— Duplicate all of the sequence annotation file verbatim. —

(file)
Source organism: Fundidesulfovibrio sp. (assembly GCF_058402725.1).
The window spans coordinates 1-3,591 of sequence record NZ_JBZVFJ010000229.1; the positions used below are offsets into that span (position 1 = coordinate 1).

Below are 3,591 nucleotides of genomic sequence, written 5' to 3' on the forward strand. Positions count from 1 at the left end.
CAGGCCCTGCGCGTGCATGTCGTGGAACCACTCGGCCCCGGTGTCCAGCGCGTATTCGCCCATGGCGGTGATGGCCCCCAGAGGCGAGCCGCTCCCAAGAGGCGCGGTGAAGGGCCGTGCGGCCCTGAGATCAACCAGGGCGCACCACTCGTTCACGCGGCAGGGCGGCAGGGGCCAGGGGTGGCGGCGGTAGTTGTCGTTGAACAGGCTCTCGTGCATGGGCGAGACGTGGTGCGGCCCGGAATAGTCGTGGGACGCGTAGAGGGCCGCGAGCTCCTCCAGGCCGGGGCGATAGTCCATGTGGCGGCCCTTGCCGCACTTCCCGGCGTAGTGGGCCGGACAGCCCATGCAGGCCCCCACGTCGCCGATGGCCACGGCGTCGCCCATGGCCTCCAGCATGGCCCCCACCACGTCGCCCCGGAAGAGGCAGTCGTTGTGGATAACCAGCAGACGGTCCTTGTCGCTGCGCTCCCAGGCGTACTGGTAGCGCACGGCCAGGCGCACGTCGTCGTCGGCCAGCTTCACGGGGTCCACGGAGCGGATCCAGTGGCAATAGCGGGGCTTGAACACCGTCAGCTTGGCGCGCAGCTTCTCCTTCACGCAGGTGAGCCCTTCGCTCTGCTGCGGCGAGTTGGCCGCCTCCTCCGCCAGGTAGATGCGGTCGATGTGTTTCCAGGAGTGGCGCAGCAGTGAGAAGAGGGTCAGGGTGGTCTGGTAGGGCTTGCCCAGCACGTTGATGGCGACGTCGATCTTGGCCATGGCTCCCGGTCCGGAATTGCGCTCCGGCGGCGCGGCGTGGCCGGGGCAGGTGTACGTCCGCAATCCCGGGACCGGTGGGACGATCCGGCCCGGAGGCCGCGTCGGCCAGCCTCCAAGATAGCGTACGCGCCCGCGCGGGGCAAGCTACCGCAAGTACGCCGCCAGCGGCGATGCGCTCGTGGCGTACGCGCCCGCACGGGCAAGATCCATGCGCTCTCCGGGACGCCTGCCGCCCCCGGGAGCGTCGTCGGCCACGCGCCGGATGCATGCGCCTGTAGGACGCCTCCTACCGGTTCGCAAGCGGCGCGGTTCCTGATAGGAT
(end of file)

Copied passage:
Source organism: Fundidesulfovibrio sp. (assembly GCF_058402725.1).
The window spans coordinates 1-3,591 of sequence record NZ_JBZVFJ010000229.1; the positions used below are offsets into that span (position 1 = coordinate 1).

Below are 3,591 nucleotides of genomic sequence, written 5' to 3' on the forward strand. Positions count from 1 at the left end.
CAGGCCCTGCGCGTGCATGTCGTGGAACCACTCGGCCCCGGTGTCCAGCGCGTATTCGCCCATGGCGGTGATGGCCCCCAGAGGCGAGCCGCTCCCAAGAGGCGCGGTGAAGGGCCGTGCGGCCCTGAGATCAACCAGGGCGCACCACTCGTTCACGCGGCAGGGCGGCAGGGGCCAGGGGTGGCGGCGGTAGTTGTCGTTGAACAGGCTCTCGTGCATGGGCGAGACGTGGTGCGGCCCGGAATAGTCGTGGGACGCGTAGAGGGCCGCGAGCTCCTCCAGGCCGGGGCGATAGTCCATGTGGCGGCCCTTGCCGCACTTCCCGGCGTAGTGGGCCGGACAGCCCATGCAGGCCCCCACGTCGCCGATGGCCACGGCGTCGCCCATGGCCTCCAGCATGGCCCCCACCACGTCGCCCCGGAAGAGGCAGTCGTTGTGGATAACCAGCAGACGGTCCTTGTCGCTGCGCTCCCAGGCGTACTGGTAGCGCACGGCCAGGCGCACGTCGTCGTCGGCCAGCTTCACGGGGTCCACGGAGCGGATCCAGTGGCAATAGCGGGGCTTGAACACCGTCAGCTTGGCGCGCAGCTTCTCCTTCACGCAGGTGAGCCCTTCGCTCTGCTGCGGCGAGTTGGCCGCCTCCTCCGCCAGGTAGATGCGGTCGATGTGTTTCCAGGAGTGGCGCAGCAGTGAGAAGAGGGTCAGGGTGGTCTGGTAGGGCTTGCCCAGCACGTTGATGGCGACGTCGATCTTGGCCATGGCTCCCGGTCCGGAATTGCGCTCCGGCGGCGCGGCGTGGCCGGGGCAGGTGTACGTCCGCAATCCCGGGACCGGTGGGACGATCCGGCCCGGAGGCCGCGTCGGCCAGCCTCCAAGATAGCGTACGCGCCCGCGCGGGGCAAGCTACCGCAAGTACGCCGCCAGCGGCGATGCGCTCGTGGCGTACGCGCCCGCACGGGCAAGATCCATGCGCTCTCCGGGACGCCTGCCGCCCCCGGGAGCGTCGTCGGCCACGCGCCGGATGCATGCGCCTGTAGGACGCCTCCTACCGGTTCGCAAGCGGCGCGGTTCCTGATAGGAT